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yes it does..as by adding weight the amount of normal reaction acting increases and hence frictional force also increases..as \[F =\mu N\] and N is Directly proportional to weight..
Normal reaction..the reaction which is acting on a body having weight..
ok thank you
The increase of weight only results in the increase of the frictional force not the coef. of friction for this case. Note that the u is a constant.
does it not increase because the coefficient of friction is a ratio? that's the definition i have for coefficient of friction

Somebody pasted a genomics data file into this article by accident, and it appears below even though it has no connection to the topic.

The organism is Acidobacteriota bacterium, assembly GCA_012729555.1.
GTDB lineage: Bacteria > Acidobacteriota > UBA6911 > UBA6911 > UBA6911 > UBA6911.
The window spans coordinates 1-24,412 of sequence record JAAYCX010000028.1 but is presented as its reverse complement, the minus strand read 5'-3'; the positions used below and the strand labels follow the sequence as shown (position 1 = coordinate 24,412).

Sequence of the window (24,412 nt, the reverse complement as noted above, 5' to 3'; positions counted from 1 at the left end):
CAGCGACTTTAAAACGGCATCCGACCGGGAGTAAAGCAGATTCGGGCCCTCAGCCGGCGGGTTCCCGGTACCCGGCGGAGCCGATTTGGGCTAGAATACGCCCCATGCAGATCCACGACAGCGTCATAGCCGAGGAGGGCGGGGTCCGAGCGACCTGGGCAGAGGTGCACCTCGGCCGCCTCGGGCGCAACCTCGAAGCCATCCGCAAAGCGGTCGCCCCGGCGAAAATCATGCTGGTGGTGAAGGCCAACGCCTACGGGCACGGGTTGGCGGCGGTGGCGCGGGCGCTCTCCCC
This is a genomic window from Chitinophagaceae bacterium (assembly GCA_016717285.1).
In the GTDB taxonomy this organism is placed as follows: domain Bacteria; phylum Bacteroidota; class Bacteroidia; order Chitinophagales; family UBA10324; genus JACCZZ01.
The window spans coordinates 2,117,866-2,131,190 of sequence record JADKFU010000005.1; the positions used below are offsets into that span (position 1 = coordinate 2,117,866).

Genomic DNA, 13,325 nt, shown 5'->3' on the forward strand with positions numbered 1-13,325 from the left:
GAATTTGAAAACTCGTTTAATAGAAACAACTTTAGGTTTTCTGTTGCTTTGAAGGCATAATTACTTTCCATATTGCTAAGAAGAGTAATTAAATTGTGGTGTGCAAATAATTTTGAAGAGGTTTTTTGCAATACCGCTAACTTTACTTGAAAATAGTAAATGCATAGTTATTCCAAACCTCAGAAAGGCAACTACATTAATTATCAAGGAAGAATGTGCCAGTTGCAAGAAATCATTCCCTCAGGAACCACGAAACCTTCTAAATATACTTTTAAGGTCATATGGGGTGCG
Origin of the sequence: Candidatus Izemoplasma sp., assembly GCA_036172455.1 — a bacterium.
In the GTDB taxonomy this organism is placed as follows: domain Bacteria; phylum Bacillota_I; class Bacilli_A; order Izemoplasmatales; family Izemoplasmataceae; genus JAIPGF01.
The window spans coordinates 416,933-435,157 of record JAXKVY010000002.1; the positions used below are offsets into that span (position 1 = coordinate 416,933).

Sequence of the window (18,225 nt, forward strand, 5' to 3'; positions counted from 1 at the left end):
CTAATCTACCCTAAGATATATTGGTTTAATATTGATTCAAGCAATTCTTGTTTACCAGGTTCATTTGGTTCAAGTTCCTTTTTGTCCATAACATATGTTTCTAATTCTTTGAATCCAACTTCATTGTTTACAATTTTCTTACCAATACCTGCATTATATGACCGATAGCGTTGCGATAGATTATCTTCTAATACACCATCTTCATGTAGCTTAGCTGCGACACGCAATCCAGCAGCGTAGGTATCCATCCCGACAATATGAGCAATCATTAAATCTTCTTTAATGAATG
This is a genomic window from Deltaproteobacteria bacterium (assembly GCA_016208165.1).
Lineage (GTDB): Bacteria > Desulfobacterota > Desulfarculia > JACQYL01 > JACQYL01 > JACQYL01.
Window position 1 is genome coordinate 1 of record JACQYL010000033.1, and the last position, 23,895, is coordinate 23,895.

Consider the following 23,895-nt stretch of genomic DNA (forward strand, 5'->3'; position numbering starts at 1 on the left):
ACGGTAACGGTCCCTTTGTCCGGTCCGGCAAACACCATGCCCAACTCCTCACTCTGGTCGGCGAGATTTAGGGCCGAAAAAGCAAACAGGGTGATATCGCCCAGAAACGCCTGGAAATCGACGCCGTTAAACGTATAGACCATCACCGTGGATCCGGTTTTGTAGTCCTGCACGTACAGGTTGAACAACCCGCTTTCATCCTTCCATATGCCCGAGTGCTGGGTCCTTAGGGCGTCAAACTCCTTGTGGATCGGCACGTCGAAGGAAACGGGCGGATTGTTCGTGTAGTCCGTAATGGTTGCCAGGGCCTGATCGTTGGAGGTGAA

The ratio is derived from the observed frictional force and normal force. For normal dry friction this ratio remains constant.
so since its constant it does not change
that is correct
and what do you mean by normal dry friction?
This is between to surfaces with no lubricant in between them.
oh ok thank you
Thanks for the medal.
For more info, check out: http://en.wikipedia.org/wiki/Friction